During the 1970’s, in the midst of changing social and political tides in Aotearoa, New Zealand, many Pākehā (European New Zealanders) artists and craftspeople turned their attention to the local wild seeking to forge their own sense of place and claim an identity–almost as if drawn from the land itself. Stone work being produced in the context of contemporary jewellery in Aotearoa, shifted attention from the hands to the feet, and rafts of maps, implements and geological surveys were drawn into action as a new generation of carvers and jewellers went out ‘stoning’.

Reading back though the slim selection of craft literature produced during this time, one can encounter the occasional fog of primal mysticism or neolithic nostalgia, and it is useful to have wider cultural bearings to navigate the complexities that were born of this moment. This is especially the case as one of the more compromised inclinations to emerge during this period was the desire of many Pākeha makers to engage with Maori lore, cultural and artistic practices, and spiritual traditions. Many working stone were keenly tuned to a connection with ‘ancient’ knowledge, and actively pursued their curiosity for indigenous stone and cosmologies of art-making other than their own.

The belief that indigenous art forms and cultural knowledge were free to be appropriated for a generation’s own cultural position and oeuvre appeared to show little respect for the specificities of cultural context and method – and even less accountability for the social, political and historical context in which they were taking place. This was a time when the land march of 1975 and the occupation at Takaparawha (Bastion Point) were fresh currents in the collective psyche. A time in which surging calls for justice – the return of lands, rights and sovereignty- were growing powerful new voices and roots. The appropriation of artistic forms and imagery could not, for many, be separated from the theft of land and livelihood, nor cultural theft from cultural domination. With the emergence of a new generation of Maori artists, scholars and activists, when the push back came it was not only timely, but necessary.

The work of Craig McIntosh enters into the lineage of local stonework from the position of a generational remove. In his studio practice over the last decade, McIntosh has dealt seriously with the question of cultural appropriation, and the main drive of his work has been dedicated to developing ethical approaches to working in local stone. McIntosh has followed a multifaceted study of local stone sources that has involved equal parts fieldwork, studio work and critical reflection. As well as questioning the depiction of images in carving, McIntosh has investigated the way in which production methods shape our understanding of objects, and he has dedicated many years of practice to developing composite sculptural techniques in order to work through the ideas and issues that he values in a material form.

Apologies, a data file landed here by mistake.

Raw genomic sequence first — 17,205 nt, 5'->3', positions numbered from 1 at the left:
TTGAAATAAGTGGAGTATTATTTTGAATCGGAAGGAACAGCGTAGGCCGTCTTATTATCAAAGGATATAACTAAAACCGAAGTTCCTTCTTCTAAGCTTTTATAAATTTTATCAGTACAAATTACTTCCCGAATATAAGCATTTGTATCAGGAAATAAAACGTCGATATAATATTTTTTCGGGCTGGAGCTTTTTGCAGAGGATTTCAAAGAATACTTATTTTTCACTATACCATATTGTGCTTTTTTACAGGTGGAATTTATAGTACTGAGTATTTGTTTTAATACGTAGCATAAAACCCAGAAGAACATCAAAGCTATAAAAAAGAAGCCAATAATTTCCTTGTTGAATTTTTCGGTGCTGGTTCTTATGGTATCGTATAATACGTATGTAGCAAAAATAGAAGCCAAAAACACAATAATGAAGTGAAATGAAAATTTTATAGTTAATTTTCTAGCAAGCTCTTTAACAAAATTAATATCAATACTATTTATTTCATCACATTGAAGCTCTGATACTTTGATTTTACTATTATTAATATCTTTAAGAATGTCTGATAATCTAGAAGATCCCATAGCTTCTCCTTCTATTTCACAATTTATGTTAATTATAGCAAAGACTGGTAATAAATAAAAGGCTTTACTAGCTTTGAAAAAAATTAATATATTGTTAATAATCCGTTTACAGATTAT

Developed using a combination of reductive and composite techniques, McIntosh’s pieces are detailed with mark-making reminiscent of earth or irrigation works that appear as if scoured, or scorched, into the surface of the stone. For McIntosh these works deal with the human framing of the landscape: in particular, the impact of colonial legal structures on indigenous livelihood and land use, and agricultural and extraction industries on the ancient bones of the land. As jewellery objects, these pieces are intended to activate an identification with very tangible, material histories, implicating both wearer and viewer in a responsive relationship to the present. McIntosh’s work brings together geological perspectives with hand-wrought knowledge, a formal understanding of craft histories with knowledge gleaned from walking the land, to create an image of place, made of the place, that speaks clearly to its own moment in time.

This is an edited excerpt from the essay 'Craig McInstosh: Ground Work' by Elle Loui August, courtesy of Objectspace.